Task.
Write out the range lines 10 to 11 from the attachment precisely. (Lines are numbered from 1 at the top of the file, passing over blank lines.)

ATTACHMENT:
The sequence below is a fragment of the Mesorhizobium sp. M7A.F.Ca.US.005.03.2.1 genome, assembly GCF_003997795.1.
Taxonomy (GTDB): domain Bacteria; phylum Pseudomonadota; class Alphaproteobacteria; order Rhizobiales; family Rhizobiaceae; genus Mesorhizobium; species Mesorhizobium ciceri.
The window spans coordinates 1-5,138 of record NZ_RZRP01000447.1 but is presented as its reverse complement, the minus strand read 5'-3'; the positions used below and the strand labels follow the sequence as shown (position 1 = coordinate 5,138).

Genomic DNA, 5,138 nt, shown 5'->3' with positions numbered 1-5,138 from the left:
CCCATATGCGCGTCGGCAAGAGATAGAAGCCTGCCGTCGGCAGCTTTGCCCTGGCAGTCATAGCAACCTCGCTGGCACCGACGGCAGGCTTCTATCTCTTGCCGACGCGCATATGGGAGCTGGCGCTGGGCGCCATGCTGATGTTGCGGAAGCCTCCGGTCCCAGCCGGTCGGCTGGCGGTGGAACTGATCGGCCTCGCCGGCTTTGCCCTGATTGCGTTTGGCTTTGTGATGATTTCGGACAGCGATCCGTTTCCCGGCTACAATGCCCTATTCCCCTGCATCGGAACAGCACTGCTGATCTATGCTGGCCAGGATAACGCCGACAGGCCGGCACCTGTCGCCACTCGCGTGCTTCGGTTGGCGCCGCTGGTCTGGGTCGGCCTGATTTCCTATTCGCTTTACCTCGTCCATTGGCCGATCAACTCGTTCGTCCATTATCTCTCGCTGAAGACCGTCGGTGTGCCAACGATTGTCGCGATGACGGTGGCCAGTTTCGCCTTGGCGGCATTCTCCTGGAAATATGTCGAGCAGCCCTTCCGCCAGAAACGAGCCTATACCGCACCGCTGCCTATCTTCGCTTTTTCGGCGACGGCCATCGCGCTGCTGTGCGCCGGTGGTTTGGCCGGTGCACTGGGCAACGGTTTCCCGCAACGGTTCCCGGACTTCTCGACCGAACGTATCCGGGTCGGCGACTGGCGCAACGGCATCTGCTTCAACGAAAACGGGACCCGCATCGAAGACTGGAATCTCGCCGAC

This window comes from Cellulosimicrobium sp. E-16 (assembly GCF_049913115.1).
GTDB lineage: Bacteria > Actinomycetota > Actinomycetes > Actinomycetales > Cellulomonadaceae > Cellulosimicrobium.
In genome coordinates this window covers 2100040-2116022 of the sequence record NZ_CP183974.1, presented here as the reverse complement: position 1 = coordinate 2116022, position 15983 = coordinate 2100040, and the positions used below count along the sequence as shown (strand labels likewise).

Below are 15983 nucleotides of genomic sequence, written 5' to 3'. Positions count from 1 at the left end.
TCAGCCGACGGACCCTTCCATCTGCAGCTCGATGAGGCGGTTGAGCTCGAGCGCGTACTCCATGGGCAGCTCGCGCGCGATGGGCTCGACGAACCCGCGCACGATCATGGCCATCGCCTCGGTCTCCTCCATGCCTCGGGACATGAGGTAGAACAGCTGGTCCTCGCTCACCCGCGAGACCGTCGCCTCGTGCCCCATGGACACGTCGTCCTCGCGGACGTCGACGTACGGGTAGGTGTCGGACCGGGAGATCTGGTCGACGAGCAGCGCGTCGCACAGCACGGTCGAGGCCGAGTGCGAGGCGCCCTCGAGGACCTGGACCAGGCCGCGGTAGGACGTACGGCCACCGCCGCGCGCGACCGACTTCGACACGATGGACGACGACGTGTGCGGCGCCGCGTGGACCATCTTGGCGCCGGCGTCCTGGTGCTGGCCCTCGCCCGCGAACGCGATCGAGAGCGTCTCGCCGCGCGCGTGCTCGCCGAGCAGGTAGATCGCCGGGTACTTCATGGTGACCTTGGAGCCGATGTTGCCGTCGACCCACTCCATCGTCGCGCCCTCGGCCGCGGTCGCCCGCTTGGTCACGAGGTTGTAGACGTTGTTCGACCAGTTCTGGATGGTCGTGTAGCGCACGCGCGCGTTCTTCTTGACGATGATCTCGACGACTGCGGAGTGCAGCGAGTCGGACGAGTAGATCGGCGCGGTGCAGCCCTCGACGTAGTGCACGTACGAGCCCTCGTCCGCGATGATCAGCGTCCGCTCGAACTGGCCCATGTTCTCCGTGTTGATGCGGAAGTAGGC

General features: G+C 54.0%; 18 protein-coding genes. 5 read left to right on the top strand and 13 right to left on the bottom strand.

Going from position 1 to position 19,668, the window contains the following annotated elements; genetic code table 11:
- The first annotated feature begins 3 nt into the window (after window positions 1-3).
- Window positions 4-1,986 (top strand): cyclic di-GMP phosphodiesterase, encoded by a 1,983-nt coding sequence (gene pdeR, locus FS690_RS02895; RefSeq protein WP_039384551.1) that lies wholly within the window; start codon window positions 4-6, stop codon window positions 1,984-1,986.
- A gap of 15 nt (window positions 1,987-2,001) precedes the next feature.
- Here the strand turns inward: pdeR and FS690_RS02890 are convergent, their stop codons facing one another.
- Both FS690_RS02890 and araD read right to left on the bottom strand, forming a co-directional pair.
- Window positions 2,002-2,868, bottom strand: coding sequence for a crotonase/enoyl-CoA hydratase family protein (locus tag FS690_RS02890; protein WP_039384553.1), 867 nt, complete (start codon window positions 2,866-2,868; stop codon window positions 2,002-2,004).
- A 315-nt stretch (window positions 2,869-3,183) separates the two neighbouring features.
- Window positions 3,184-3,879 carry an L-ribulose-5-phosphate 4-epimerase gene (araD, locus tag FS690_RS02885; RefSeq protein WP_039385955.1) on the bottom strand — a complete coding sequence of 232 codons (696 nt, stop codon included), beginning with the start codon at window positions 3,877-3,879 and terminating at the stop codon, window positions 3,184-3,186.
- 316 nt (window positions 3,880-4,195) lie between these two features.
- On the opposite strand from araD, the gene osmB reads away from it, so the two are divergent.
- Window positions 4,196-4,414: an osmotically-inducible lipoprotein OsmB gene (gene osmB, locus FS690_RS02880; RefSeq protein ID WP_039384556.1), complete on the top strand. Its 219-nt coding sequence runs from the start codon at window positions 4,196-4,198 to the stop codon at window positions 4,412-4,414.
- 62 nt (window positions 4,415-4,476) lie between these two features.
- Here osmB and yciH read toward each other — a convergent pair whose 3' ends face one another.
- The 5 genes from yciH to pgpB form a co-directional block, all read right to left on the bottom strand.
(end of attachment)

TCAGCCGACGGACCCTTCCATCTGCAGCTCGATGAGGCGGTTGAGCTCGAGCGCGTACTCCATGGGCAGCTCGCGCGCGATGGGCTCGACGAACCCGCGCACGATCATGGCCATCGCCTCGGTCTCCTCCATGCCTCGGGACATGAGGTAGAACAGCTGGTCCTCGCTCACCCGCGAGACCGTCGCCTCGTGCCCCATGGACACGTCGTCCTCGCGGACGTCGACGTACGGGTAGGTGTCGGACCGGGAGATCTGGTCGACGAGCAGCGCGTCGCACAGCACGGTCGAGGCCGAGTGCGAGGCGCCCTCGAGGACCTGGACCAGGCCGCGGTAGGACGTACGGCCACCGCCGCGCGCGACCGACTTCGACACGATGGACGACGACGTGTGCGGCGCCGCGTGGACCATCTTGGCGCCGGCGTCCTGGTGCTGGCCCTCGCCCGCGAACGCGATCGAGAGCGTCTCGCCGCGCGCGTGCTCGCCGAGCAGGTAGATCGCCGGGTACTTCATGGTGACCTTGGAGCCGATGTTGCCGTCGACCCACTCCATCGTCGCGCCCTCGGCCGCGGTCGCCCGCTTGGTCACGAGGTTGTAGACGTTGTTCGACCAGTTCTGGATGGTCGTGTAGCGCACGCGCGCGTTCTTCTTGACGATGATCTCGACGACTGCGGAGTGCAGCGAGTCGGACGAGTAGATCGGCGCGGTGCAGCCCTCGACGTAGTGCACGTACGAGCCCTCGTCCGCGATGATCAGCGTCCGCTCGAACTGGCCCATGTTCTCCGTGTTGATGCGGAAGTAGGC

General features: G+C 54.0%; 18 protein-coding genes. 5 read left to right on the top strand and 13 right to left on the bottom strand.